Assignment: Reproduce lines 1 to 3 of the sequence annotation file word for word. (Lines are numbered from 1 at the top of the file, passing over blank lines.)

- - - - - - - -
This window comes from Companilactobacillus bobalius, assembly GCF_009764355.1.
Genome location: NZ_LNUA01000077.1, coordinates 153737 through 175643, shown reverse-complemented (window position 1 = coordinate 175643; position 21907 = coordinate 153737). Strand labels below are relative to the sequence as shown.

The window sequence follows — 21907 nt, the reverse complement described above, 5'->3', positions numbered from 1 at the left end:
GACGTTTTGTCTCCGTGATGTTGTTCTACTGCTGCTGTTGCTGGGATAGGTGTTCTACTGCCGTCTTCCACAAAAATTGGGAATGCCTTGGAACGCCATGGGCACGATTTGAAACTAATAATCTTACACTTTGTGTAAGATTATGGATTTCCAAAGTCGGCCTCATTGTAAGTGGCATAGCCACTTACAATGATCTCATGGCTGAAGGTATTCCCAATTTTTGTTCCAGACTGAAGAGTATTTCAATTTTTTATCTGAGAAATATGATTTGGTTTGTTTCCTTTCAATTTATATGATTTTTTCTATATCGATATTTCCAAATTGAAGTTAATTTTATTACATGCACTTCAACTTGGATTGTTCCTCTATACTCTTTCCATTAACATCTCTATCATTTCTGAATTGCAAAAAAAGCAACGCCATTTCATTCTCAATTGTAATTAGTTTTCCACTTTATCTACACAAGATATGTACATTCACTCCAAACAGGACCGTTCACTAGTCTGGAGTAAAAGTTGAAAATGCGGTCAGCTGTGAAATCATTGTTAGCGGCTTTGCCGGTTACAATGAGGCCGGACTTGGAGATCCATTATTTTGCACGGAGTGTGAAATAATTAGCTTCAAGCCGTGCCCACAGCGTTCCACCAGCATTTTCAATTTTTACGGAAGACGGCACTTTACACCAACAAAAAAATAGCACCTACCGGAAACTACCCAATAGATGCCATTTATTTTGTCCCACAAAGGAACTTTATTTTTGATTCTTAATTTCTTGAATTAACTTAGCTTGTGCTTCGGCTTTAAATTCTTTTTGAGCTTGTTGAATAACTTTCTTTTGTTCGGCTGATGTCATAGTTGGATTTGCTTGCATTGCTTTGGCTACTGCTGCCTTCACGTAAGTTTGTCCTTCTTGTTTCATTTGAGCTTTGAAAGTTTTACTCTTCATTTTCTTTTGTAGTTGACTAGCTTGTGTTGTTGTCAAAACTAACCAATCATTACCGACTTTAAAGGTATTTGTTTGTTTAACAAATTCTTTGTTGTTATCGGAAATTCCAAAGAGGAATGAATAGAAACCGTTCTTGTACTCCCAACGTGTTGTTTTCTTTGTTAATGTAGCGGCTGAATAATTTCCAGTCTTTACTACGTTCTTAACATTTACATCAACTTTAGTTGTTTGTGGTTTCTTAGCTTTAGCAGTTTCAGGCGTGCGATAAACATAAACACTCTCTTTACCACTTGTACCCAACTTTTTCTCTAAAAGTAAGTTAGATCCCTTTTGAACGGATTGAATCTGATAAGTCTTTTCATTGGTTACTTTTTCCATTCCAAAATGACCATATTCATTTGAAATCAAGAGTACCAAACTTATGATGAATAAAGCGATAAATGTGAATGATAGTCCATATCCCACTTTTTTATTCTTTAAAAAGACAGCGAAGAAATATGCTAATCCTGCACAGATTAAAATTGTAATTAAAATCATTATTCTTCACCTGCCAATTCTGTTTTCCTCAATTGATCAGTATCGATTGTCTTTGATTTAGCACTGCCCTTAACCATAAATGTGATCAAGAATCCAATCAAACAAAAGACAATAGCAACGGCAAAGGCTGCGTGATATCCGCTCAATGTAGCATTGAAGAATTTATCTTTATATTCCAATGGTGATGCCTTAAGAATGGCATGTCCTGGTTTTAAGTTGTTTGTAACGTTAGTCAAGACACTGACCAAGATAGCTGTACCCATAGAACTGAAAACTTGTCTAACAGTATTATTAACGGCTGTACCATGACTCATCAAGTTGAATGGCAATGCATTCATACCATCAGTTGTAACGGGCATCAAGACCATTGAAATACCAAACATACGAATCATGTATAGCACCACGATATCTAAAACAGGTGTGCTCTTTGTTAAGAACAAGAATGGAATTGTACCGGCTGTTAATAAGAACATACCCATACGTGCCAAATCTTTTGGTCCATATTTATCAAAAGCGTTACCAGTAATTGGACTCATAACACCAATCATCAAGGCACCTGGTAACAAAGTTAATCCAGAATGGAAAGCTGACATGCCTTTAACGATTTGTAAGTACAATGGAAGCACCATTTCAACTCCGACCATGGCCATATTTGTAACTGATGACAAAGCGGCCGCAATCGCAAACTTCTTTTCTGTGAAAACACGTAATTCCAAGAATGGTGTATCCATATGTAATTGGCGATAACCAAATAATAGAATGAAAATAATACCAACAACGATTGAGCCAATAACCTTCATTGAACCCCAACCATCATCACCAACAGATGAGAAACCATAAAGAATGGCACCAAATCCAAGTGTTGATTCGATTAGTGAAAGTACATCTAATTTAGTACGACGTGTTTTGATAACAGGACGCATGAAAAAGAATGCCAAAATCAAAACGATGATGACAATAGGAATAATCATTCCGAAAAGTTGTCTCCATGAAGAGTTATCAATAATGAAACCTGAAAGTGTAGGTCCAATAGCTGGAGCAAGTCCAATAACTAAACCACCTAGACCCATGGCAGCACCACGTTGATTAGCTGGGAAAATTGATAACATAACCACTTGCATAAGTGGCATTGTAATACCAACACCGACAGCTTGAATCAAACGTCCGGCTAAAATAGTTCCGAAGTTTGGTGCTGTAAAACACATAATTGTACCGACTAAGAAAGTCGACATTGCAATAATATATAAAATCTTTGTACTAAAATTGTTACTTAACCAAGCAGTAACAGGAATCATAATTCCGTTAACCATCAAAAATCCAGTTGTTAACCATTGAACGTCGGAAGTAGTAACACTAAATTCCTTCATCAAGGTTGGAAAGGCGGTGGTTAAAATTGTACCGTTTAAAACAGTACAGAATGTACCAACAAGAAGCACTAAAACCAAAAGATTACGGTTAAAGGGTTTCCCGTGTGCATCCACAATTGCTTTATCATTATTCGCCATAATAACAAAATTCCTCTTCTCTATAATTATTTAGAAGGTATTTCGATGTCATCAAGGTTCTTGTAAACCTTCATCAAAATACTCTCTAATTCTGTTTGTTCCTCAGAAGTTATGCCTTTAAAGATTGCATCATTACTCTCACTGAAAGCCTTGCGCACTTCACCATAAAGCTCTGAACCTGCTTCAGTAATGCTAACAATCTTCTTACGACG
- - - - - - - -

This window comes from Companilactobacillus bobalius, assembly GCF_009764355.1.
Genome location: NZ_LNUA01000077.1, coordinates 153737 through 175643, shown reverse-complemented (window position 1 = coordinate 175643; position 21907 = coordinate 153737). Strand labels below are relative to the sequence as shown.

The window sequence follows — 21907 nt, the reverse complement described above, 5'->3', positions numbered from 1 at the left end: